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Published on December 31, 2007

Author: Roxie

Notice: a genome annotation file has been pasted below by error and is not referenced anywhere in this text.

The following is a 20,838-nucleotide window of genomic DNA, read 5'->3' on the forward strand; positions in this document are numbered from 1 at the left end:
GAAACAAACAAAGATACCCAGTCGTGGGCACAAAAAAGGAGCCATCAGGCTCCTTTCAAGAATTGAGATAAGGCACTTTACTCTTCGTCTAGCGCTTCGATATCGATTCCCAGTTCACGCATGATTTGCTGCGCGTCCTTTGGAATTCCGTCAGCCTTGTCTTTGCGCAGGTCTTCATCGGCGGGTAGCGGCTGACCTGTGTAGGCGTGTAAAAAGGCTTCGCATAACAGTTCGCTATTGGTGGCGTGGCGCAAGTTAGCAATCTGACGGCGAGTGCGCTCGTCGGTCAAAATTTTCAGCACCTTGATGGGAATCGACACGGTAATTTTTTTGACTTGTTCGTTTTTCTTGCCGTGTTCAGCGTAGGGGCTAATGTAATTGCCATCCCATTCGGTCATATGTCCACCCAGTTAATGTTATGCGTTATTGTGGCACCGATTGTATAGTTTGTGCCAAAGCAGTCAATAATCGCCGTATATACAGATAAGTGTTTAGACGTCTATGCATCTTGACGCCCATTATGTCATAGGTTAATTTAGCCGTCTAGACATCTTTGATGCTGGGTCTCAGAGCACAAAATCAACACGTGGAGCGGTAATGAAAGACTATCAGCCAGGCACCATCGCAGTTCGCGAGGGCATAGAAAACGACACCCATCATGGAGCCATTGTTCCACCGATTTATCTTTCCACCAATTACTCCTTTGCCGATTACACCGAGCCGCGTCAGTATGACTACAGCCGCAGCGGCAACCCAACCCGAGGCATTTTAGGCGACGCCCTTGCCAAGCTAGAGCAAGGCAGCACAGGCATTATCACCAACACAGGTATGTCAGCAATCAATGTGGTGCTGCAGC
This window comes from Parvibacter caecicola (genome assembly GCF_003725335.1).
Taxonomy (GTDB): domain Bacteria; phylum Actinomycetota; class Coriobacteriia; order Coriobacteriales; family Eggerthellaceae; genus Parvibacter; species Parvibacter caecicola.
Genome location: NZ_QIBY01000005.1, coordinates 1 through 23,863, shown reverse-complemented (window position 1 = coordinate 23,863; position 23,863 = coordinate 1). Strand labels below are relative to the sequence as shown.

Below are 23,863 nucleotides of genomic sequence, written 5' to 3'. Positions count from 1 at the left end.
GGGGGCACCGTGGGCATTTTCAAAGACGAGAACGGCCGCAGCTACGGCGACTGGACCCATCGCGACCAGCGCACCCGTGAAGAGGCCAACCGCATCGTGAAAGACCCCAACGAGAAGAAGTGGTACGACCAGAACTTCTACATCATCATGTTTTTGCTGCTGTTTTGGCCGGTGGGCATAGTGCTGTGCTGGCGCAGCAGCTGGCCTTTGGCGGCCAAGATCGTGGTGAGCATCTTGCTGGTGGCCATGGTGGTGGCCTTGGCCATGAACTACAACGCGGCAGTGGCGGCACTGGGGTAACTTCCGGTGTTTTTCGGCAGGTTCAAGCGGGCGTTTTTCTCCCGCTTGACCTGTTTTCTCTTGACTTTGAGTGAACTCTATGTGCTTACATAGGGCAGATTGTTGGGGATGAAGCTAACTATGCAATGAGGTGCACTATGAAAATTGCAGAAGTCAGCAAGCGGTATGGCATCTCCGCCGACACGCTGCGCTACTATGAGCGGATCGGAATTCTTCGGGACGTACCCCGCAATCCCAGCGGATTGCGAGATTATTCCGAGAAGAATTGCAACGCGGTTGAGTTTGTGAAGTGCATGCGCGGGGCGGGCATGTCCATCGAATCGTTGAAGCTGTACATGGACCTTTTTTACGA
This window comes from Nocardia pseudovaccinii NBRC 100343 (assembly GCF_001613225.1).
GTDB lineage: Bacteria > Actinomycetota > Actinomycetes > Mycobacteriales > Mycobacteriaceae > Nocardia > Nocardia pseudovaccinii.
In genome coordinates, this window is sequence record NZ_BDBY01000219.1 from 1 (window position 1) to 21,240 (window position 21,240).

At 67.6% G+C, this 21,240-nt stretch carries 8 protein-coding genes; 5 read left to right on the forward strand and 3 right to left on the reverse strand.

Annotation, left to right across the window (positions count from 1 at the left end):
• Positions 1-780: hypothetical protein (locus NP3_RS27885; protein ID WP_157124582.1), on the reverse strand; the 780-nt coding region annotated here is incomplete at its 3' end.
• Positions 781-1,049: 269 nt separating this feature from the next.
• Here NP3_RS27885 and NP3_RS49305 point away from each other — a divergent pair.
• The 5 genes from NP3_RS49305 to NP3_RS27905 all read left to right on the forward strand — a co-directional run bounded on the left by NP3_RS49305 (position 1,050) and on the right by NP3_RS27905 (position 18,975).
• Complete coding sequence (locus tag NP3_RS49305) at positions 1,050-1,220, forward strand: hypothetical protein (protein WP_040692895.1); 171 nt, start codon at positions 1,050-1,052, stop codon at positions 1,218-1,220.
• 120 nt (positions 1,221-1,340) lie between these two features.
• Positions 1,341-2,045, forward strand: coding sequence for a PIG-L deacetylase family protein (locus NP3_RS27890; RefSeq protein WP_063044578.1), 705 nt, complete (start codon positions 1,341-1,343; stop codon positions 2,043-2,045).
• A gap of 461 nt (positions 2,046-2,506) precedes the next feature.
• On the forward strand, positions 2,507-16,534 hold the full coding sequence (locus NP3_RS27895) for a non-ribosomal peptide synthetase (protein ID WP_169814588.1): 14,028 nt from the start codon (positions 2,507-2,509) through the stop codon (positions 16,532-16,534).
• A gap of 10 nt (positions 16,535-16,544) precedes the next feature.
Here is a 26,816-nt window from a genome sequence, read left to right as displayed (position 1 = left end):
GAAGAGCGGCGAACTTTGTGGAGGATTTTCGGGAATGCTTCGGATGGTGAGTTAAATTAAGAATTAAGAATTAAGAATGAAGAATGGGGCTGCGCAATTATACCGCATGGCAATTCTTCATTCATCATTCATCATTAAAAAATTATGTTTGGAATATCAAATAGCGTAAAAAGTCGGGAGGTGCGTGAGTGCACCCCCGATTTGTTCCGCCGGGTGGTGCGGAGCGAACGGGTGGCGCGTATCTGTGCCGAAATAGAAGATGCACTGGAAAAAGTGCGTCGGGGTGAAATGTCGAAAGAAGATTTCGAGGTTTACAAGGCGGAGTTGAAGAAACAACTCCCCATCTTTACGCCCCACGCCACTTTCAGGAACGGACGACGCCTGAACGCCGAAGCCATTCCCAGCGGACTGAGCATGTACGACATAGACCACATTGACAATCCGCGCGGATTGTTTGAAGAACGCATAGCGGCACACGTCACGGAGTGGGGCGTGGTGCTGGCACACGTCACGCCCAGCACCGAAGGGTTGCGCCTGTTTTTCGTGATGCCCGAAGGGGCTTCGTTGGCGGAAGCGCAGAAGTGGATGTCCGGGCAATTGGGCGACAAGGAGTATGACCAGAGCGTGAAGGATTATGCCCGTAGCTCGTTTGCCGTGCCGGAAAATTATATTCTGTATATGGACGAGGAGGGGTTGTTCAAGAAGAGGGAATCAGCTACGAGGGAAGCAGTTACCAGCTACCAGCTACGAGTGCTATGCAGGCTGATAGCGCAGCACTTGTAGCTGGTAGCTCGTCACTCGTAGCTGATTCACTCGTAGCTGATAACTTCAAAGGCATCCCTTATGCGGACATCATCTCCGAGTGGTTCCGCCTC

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Quantum Information Theory:  Quantum Information Theory Patrick Hayden (McGill) 4 August 2005, Canadian Quantum Information Summer School Overview:  Overview Part I: What is information theory? Entropy, compression, noisy coding and beyond What does it have to do with quantum mechanics? Noise in the quantum mechanical formalism Density operators, the partial trace, quantum operations Some quantum information theory highlights Part II: Resource inequalities A skeleton key Information (Shannon) theory:  Information (Shannon) theory A practical question: How to best make use of a given communications resource? A mathematico-epistemological question: How to quantify uncertainty and information? Shannon: Solved the first by considering the second. A mathematical theory of communication [1948] The Quantifying uncertainty:  Quantifying uncertainty Entropy: H(X) = - x p(x) log2 p(x) Proportional to entropy of statistical physics Term suggested by von Neumann (more on him later) Can arrive at definition axiomatically: H(X,Y) = H(X) + H(Y) for independent X, Y, etc. Operational point of view… Compression:  X1 X2 … Xn Compression Source of independent copies of X If X is binary: 0000100111010100010101100101 About nP(X=0) 0’s and nP(X=1) 1’s Can compress n copies of X to a binary string of length ~nH(X) Typicality in more detail:  Typicality in more detail Let xn = x1,x2,…,xn with xj 2 X We say that xn is -typical with respect to p(x) if For all a 2 X with p(a)>0, |1/n N(a|xn) – p(a) | <  / |X| For all a 2 X with p(a) = 0, N(a|xn)=0. For >0, the probability that a random string Xn is -typical goes to 1. If xn is -typical, 2-n[H(X)+]· p(xn) · 2-n[H(X)-] The number of -typical strings is bounded above by 2n[H(X)+] Quantifying information:  Quantifying information H(X) H(Y|X) H(X|Y) = H(X,Y)-H(Y) = EYH(X|Y=y) I(X;Y) = H(X) – H(X|Y) = H(X)+H(Y)-H(X,Y) H(X,Y) Sending information through noisy channels:  Sending information through noisy channels Statistical model of a noisy channel: Data processing inequality:  Data processing inequality Alice Bob time I(X;Y) ¸ I(Z;Y) Optimality in Shannon’s theorem:  Optimality in Shannon’s theorem Shannon’s noisy coding theorem: In the limit of many uses, the optimal rate at which Alice can send messages reliably to Bob through  is given by the formula Assume there exists a code with rate R and perfect decoding. Let M be the random variable corresponding to the uniform distribution over messages. nR = H(M) = I(M;M’) · I(M;Yn) · I(Xn;Yn) · j=1n I(Xj,Yj) · n¢maxp(x) I(X;Y) Shannon theory provides:  Shannon theory provides Practically speaking: A holy grail for error-correcting codes Conceptually speaking: A operationally-motivated way of thinking about correlations What’s missing (for a quantum mechanic)? Features from linear structure: Entanglement and non-orthogonality Quantum Shannon Theory provides:  Quantum Shannon Theory provides General theory of interconvertibility between different types of communications resources: qubits, cbits, ebits, cobits, sbits… Relies on a Major simplifying assumption: Computation is free Minor simplifying assumption: Noise and data have regular structure Before we get going: Some unavoidable formalism:  Before we get going: Some unavoidable formalism We need quantum generalizations of: Probability distributions (density operators) Marginal distributions (partial trace) Noisy channels (quantum operations) Mixing quantum states: The density operator:  Mixing quantum states: The density operator Draw |xi with probability p(x) Perform a measurement {|0i,|1i}: Probability of outcome j: qj = x p(x) |hj|xi |2 = x p(x) tr[|jih j|xihx|] = tr[ |jih j|  ], where Outcome probability is linear in  Properties of the density operator:  Properties of the density operator  is Hermitian: y = [x p(x) |xihx|]y = x p(x) [|xihx|]y =  is positive semidefinite: h||i = x p(x) h|xihx|i¸ 0 tr[] = 1: tr[] = x p(x) tr[|xihx|] = x p(x) = 1 Ensemble ambiguity: I/2 = ½[|0ih 0| + |1ih 1|] = ½[|+ih+| + |-ih-|] The density operator: examples:  The density operator: examples Which of the following are density operators? The partial trace:  The partial trace Suppose that AB is a density operator on A­B Alice measures {Mk} on A Outcome probability is qk = tr[ (Mk­ IB) AB] Define A = trB[AB] = j Bhj|AB|jiB. Then qk = tr[ Mk A ] A describes outcome statistics for all possible experiments by Alice alone {Mk} A Purification:  Purification Suppose that A is a density operator on A Diagonalize A = i i |iihi| Let |i = i i1/2 |iiA|iiB Note that A = trB[] |i is a purification of  Symmetry: A=A and B have same non-zero eigenvalues A Quantum (noisy) channels: Analogs of p(y|x):  Quantum (noisy) channels: Analogs of p(y|x) What reasonable constraints might such a channel :A! B satisfy? Take density operators to density operators Convex linearity: a mixture of input states should be mapped to a corresponding mixture of output states All such maps can, in principle, be realized physically Require that ( ­ IC)(AC) always be a density operator too Doesn’t come for free! Let T be the transpose map on A. If |i = |00iAC + |11iAC, then (T­ IC)(|ih|) has negative eigenvalues The resulting set of transformations on density operators are known as trace-preserving, completely positive maps Quantum channels: examples:  Quantum channels: examples Adjoining ancilla:    ­ |0ih0| Unitary transformations:   UUy Partial trace: AB  trB[AB] That’s it! All channels can be built out of these operations: Further examples:  Further examples The depolarizing channel:   (1-p) + p I/2 The dephasing channel   j hj||ji Equivalent to measuring {|ji} then forgetting the outcome One last thing you should see...:  One last thing you should see... What happens if a measurement is preceded by a general quantum operation? Leads to more general types of measurements: Positive Operator-Valued Measures (forevermore POVM) {Mk} such that Mk ¸ 0, k Mk = 1 Probability of outcome k is tr[Mk ] POVM’s: What are they good for?:  POVM’s: What are they good for? States are non-orthogonal, so projective measurements won’t work. Let N = 1/(1+1/21/2). Exercise: M0 = N |1ih1|, M1 = N |-ih-|, M2 = I – M0 – M1 is a POVM Note: * Outcome 0 implies |1i * Outcome 1 implies |0i * Outcome 2 is inconclusive Instead of imperfect distinguishability all of the time, the POVM provides perfect distinguishability some of the time. Notions of distinguishability:  Notions of distinguishability Basic requirement: quantum channels do not increase “distinguishability” Fidelity Trace distance F(,)=max |h|i|2 T(,)=|-|1 F(,)=[Tr(1/21/2)]2 F=0 for perfectly distinguishable F=1 for identical T=2 for perfectly distinguishable T=0 for identical T(,)=2max|p(k=0|)-p(k=0|)| where max is over measurements {Mk} F((),()) ¸ F(,) T(,) ¸ T((,()) Statements made today hold for both measures Back to information theory!:  Back to information theory! Quantifying uncertainty:  Quantifying uncertainty Let  = x p(x) |xihx| be a density operator von Neumann entropy: H() = - tr [ log ] Equal to Shannon entropy of  eigenvalues Analog of a joint random variable: AB describes a composite system A ­ B H(A) = H(A) = H( trB AB) Quantifying uncertainty: examples:  Quantifying uncertainty: examples H(|ih|) = 0 H(I/2) = 1 H(­) = H() + H() H(I/2n) = n H(p © (1-p)) = H(p,1-p) + pH() + (1-p)H() Compression:   ­  ­ … ­  Compression Source of independent copies of AB: Can compress n copies of B to a system of ~nH(B) qubits while preserving correlations with A A A A B B B [Schumacher, Petz] The typical subspace:  The typical subspace Diagonalize  = x p(x) |exihex| Then ­n = xn p(xn) |exn ihexn| The -typical projector t is the projector onto the span of the |exn ihexn| such that xn is typical tr[­ n t] ! 1 as n ! 1 Quantifying information:  Quantifying information H(A) H(B|A) H(A|B) = H(AB)-H(B) B = I/2 H(A|B) = 0 – 1 = -1 Conditional entropy can be negative! H(AB) Quantifying information:  Quantifying information H(A) H(B|A) H(A|B) = H(AB)-H(B) I(A;B) = H(A) – H(A|B) = H(A)+H(B)-H(AB) ¸ 0 H(AB) Sending classical information through noisy channels:  Sending classical information through noisy channels Physical model of a noisy channel: (Trace-preserving, completely positive map) Sending classical information through noisy channels:  Sending classical information through noisy channels B­ n 2nH(B) X1,X2,…,Xn Sending classical information through noisy channels:  Sending classical information through noisy channels B­ n 2nH(B) X1,X2,…,Xn 2nH(B|A) 2nH(B|A) 2nH(B|A) Distinguish using well-chosen POVM Data processing inequality (Strong subadditivity):  Data processing inequality (Strong subadditivity) Alice Bob time U I(A;B)  I(A;B) ¸ I(A;B) Optimality in the HSW theorem:  Optimality in the HSW theorem Assume there exists a code with rate R with perfect decoding. Let M be the random variable corresponding to the uniform distribution over messages. nR = H(M) = I(M;M’) · I(A;B) where m Sending quantum information through noisy channels:  Sending quantum information through noisy channels Physical model of a noisy channel: (Trace-preserving, completely positive map) Entanglement and privacy: More than an analogy:  Entanglement and privacy: More than an analogy p(y,z|x) x = x1 x2 … xn y=y1 y2 … yn z = z1 z2 … zn How to send a private message from Alice to Bob? AC93 Can send private messages at rate I(X;Y)-I(X;Z) Entanglement and privacy: More than an analogy:  Entanglement and privacy: More than an analogy UA’->BE­ n |xiA’ |iBE = U­ n|xi How to send a private message from Alice to Bob? D03 Can send private messages at rate I(X:A)-I(X:E) Entanglement and privacy: More than an analogy:  Entanglement and privacy: More than an analogy UA’->BE­ n x px1/2|xiA|xiA’ x px1/2|xiA|xiBE How to send a private message from Alice to Bob? SW97 D03 Can send private messages at rate I(X:A)-I(X:E)=H(A)-H(E) Conclusions: Part I:  Conclusions: Part I Information theory can be generalized to analyze quantum information processing Yields a rich theory, surprising conceptual simplicity Operational approach to thinking about quantum mechanics: Compression, data transmission, superdense coding, subspace transmission, teleportation Slide42:  Some references: Part I: Standard textbooks: * Cover & Thomas, Elements of information theory. * Nielsen & Chuang, Quantum computation and quantum information. (and references therein) * Devetak, The private classical capacity and quantum capacity of a quantum channel, quant-ph/0304127 Part II: Papers available at arxiv.org: * Devetak, Harrow & Winter, A family of quantum protocols, quant-ph/0308044. * Horodecki, Oppenheim & Winter, Quantum information can be negative, quant-ph/0505062